I record these quick editing videos not to share my whole process or to show what I do, but to show what is possible. You don’t have to create like me. You may not even be an “artist” in the traditional sense at all. But the fact is that we all create, and we all need inspiration to go further in our craft. I hope that my videos like this, if nothing else, inspire you to try new things. To see what is out there and to believe that your vision can be brought to life.
This image is called “Contact”. My fascination with two worlds colliding has been growing and growing ever since I started reading Myst. Have any of you read it? It was my husband’s favorite book series (and game) for a long time and I never got around to digesting it. Now it is all I can think about. The premise of the book being that there is an underground race of people who can create new worlds. Pretty much right up my ally.
I hope you enjoy this speed edit! Let me know if there is anything else you’d like to see me share!
Image: “Contact”, self-portrait (x6)
Music: “An Old Picture” by Above Envy
“Rough Waters”, self-portrait taken in Brazil, April 2017, background from Iceland (2015).
I am so worried all the time that I will never again create something that is meaningful to me. I spend days thinking and thinking, hours staring at blank walls. My husband walks into my office as I’m sat in the middle of my floor, staring. He backs out slowly. There is nothing to say to me. I am within myself, brooding.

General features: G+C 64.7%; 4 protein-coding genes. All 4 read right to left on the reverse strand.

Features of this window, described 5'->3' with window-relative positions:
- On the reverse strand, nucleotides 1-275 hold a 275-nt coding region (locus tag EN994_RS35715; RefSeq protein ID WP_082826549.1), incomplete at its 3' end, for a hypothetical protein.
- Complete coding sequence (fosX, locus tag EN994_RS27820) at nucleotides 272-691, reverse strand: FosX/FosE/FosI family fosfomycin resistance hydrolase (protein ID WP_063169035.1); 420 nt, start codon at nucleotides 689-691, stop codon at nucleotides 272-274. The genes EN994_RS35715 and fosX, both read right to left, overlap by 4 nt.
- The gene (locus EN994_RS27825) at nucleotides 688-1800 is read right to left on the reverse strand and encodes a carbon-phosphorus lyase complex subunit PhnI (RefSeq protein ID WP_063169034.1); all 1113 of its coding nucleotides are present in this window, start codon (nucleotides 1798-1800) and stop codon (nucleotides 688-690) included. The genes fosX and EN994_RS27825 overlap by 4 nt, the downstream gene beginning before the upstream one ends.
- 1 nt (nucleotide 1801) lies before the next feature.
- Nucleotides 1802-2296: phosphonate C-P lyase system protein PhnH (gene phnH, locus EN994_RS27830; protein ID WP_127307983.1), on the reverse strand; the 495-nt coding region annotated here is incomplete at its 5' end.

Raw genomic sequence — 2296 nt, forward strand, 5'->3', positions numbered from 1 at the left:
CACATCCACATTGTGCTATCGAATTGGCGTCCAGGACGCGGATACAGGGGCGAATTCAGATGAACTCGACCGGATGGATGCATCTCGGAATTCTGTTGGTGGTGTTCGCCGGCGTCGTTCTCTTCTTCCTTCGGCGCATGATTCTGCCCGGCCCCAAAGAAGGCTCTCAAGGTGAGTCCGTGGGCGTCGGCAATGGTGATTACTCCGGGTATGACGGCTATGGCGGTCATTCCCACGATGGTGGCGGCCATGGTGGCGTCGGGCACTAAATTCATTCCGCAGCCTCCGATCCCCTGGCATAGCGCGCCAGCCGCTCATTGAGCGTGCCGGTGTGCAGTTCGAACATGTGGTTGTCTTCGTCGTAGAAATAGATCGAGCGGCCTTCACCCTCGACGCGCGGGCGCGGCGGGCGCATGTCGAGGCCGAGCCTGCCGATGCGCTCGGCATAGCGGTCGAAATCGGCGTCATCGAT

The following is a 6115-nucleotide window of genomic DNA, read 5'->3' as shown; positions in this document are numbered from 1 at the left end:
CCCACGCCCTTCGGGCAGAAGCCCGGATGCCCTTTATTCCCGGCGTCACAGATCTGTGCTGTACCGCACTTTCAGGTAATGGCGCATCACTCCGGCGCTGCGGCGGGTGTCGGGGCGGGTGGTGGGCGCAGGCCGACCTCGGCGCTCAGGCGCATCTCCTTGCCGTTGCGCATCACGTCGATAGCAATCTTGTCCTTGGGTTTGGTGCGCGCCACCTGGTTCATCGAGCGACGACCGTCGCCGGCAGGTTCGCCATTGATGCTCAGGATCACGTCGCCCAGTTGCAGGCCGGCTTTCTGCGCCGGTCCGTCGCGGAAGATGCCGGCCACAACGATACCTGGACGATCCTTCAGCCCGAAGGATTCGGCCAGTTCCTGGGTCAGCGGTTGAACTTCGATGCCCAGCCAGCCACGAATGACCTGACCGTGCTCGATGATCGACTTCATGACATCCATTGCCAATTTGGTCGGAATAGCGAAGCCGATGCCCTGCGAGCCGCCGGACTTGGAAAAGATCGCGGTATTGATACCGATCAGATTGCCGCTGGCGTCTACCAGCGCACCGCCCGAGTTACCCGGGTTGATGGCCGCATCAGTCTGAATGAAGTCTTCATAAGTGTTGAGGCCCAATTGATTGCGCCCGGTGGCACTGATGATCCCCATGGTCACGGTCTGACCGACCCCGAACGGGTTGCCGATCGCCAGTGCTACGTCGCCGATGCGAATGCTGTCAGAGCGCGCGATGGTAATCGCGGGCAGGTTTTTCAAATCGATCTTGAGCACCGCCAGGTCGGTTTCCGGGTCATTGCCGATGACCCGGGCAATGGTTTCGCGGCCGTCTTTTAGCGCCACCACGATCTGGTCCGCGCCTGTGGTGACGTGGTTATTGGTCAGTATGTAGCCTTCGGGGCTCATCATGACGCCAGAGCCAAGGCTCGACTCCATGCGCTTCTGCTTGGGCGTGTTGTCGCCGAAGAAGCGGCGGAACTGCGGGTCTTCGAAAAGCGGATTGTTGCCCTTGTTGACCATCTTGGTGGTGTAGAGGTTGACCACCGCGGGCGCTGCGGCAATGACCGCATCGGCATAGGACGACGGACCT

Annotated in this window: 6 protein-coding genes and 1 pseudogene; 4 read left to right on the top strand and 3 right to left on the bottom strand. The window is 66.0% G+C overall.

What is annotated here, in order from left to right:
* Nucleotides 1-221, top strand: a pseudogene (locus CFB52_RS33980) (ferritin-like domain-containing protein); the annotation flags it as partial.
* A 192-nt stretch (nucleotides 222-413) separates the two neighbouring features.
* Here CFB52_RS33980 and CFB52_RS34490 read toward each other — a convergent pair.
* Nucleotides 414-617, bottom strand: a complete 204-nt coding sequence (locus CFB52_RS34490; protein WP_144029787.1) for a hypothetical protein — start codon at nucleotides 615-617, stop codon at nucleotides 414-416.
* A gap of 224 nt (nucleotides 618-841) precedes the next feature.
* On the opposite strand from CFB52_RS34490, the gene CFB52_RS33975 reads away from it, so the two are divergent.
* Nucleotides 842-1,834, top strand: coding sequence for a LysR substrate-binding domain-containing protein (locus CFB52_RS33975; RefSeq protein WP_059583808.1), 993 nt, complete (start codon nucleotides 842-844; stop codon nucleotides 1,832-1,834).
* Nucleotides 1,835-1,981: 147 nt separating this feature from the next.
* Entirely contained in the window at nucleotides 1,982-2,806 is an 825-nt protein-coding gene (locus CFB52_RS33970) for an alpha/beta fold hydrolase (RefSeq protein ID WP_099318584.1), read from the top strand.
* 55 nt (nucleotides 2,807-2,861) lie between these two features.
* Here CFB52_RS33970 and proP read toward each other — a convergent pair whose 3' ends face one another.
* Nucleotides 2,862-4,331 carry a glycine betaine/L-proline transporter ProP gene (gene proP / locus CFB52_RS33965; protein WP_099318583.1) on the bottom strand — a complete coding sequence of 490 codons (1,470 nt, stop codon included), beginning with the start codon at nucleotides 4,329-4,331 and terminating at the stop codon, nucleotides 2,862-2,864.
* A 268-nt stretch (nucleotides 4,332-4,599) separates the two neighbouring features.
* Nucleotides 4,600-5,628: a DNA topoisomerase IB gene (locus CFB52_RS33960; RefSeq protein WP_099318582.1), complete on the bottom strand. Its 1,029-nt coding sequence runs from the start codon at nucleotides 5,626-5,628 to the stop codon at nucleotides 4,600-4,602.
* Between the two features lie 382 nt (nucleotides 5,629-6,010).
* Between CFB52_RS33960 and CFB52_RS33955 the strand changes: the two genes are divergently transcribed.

I travel through Brazil and teach workshops. At some points I feel like a fraud. I teach, but I feel stuck. The best I can do is be honest about that with the students. I tell them I know my process but that what I will do next is out of my reach.
I drive through Brazil to a remote location with my dad. I come up with a new novel idea that excites me so much I can hardly sleep. I excitedly chat to my husband about it and he adds even better details. I wake up wanting to write, but I look around at my surroundings and I feel guilty. I am looking out over a huge river, a myriad of birds and vegetation, and an old, crumbling house that I call home for a few days. Why don’t I take pictures?
As I watch the water I begin to see the metaphor emerging. There is a cure to the unknown in it. The key, I see so clearly, is not to hold on to inspiration tightly. It is to know when to let go.
As an artist, we should not seek to contain our inspiration. We should seek to know when we are riding a wave and when we are trying to catch one. Or, simply, when we are in calm waters awaiting a storm.
Right now I see my photography as a wave I am trying to catch. I paddle hard and fast but each time it comes I miss it. The wave isn’t right. That wave was meant for someone else. I sit and wait again, I try again, and still it is wrong. I feel like I’m not on water at all, but some dried up space that leaves me wedged between rocks. There is maturity in recognizing this process. There is peace in it. I find acceptance of the self in giving permission to wait for the right wave.
My change in mind is a beautiful thing. It means I have moved on to another level of creating. No longer am I satisfied with easy concepts and beautiful locations. I want something more than cheap clicks. I desire to be challenged.